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U.S. imposes sanctions on Bosnian Serb nationalist leader Dodik

WASHINGTON (Reuters) - The United States imposed sanctions on Bosnian Serb nationalist leader Milorad Dodik on Tuesday for actively obstructing efforts to implement the 1995 Dayton Accords that ended the more than three-year war in Bosnia and Herzegovina.

Milorad Dodik, President of Republika Srpska, speaks in Pale, Bosnia and Herzegovina, September 25, 2016. REUTERS/Dado Ruvic

Dodik is the president of Republika Srpska, the autonomous Bosnian Serb half of the country established by the agreements.

Once praised as a democratic reformer, Dodik oversaw the holding of a referendum in September on celebrating “The Day of Republika Srpska” on January 9 in defiance of a Constitutional Court ruling banning the vote for discriminating against non-Serbs.

U.S. officials condemned the vote as breaching the rule of law and an attempt to undermine the peace accords.

“Milorad Dodik has defied the Constitutional Court of BiH (Bosnia and Herzegovina), violated the rule of law and poses a significant risk of obstructing the implementation of the Dayton accords,” U.S. Ambassador Maureen Cormack said in a video message on the U.S. Embassy Twitter account.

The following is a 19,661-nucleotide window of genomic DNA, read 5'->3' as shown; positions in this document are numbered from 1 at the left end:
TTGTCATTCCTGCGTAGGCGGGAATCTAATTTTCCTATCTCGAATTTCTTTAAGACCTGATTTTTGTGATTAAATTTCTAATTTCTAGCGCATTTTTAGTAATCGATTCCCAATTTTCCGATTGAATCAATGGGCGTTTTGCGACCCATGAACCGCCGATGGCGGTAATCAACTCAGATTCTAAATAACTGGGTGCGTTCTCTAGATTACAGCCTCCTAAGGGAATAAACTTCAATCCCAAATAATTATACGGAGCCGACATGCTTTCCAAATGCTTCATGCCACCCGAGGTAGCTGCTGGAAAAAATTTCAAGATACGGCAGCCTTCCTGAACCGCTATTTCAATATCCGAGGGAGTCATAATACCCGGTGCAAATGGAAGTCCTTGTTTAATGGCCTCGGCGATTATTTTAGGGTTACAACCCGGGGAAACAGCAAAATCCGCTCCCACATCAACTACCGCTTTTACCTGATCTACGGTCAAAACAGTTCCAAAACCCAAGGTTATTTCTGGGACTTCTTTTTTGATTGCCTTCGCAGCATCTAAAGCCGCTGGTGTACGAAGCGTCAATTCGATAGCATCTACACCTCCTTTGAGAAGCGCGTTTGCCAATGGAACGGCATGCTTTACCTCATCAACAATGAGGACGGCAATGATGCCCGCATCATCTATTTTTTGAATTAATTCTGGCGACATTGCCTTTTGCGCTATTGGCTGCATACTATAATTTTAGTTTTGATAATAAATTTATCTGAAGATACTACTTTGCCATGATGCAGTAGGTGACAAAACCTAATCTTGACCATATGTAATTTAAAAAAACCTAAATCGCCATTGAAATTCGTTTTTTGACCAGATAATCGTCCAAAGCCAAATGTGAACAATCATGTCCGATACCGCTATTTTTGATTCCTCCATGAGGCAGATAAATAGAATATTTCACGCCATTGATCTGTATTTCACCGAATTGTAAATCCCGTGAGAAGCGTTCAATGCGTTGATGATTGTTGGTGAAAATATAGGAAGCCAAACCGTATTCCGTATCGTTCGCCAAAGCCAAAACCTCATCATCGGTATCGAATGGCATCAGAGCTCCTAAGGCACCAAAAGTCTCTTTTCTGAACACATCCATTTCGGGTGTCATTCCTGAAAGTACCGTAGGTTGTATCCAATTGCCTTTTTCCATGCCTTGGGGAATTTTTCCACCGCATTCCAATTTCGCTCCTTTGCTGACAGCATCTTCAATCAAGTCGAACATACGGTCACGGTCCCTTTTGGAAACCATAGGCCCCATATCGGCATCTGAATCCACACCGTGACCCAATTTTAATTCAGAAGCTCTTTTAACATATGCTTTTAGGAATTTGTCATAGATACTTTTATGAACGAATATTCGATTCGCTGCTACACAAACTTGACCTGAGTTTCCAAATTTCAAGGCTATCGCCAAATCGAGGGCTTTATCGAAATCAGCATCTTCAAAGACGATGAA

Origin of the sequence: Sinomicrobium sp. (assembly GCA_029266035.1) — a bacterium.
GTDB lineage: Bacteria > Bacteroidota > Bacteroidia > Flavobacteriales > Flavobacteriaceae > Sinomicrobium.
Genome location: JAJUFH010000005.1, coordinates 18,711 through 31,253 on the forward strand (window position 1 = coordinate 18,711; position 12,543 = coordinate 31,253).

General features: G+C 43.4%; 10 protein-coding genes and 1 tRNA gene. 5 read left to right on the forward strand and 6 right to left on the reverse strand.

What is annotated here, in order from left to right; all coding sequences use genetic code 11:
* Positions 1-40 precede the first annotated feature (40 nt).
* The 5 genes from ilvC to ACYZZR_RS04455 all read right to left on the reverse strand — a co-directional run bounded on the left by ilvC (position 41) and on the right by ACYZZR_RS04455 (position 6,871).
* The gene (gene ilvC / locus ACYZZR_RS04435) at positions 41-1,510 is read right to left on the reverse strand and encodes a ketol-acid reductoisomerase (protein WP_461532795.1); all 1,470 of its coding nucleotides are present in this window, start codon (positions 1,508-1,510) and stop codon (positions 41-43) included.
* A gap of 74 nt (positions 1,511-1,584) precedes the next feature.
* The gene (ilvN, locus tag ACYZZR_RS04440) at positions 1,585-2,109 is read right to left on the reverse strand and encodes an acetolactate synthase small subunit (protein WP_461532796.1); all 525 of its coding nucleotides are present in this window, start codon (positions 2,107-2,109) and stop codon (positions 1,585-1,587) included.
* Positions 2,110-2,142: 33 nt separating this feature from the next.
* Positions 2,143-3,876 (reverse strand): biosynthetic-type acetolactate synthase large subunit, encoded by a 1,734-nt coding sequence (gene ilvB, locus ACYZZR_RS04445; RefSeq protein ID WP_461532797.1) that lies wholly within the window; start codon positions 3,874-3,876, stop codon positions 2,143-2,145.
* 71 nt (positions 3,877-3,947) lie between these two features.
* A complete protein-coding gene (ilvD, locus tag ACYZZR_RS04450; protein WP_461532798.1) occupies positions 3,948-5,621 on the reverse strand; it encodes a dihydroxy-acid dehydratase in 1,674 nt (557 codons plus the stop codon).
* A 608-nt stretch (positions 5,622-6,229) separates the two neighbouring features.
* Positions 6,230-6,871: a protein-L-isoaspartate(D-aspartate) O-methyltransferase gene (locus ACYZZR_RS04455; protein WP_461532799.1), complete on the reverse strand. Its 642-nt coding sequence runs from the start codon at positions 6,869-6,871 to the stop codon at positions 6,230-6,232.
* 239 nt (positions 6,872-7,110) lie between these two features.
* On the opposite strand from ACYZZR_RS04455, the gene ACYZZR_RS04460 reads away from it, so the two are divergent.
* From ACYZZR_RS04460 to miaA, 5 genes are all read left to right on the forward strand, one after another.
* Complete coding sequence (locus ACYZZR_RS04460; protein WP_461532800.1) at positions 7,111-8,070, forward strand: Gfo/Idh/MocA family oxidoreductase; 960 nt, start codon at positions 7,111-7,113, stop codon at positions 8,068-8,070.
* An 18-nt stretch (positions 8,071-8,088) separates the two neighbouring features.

The United States and the European Union opposed the referendum. The vote was praised by Russia, with which Dodik advocates closer ties.

Dodik has called for independence for Republika Srpska, questioned the legitimacy of the judiciary, threatened to hold a referendum on the status of the court system as well as withdraw Republika Srpska soldiers from the country’s unified military.

The sanctions imposed by the Office of Foreign Asset Control, part of the U.S. Department of the Treasury, enable U.S. authorities to block access by Dodik to any of his property or assets that are under U.S. jurisdiction.

The sanctions came several weeks after Dodik said he had been invited to Friday’s swearing-in of President-elect Donald Trump, but was refused a diplomatic visa by the U.S. embassy in Sarajevo.

As it turned out, the invitation was to a private ball sponsored by religious and conservative groups. He said he would seek a regular U.S. visa.

The imposition of the sanctions “have nothing to do with the visa request,” said a U.S. official, speaking on condition of anonymity, adding that the invitation to the ball was extended to Dodik by a congressman who he did not identity.

“They (the sanctions) are part and parcel of a result of Dodik’s call for secession, his defiance of the constitutional court and (his) threats to withdraw the Republika Srpska members of the armed forces from the military,” the U.S. official added.

Writing by Jonathan Landay; Additional reporting by David Alexander,Arshad Mohammad and Maja Zuvela; Editing by Eric Walsh and Andrew Hay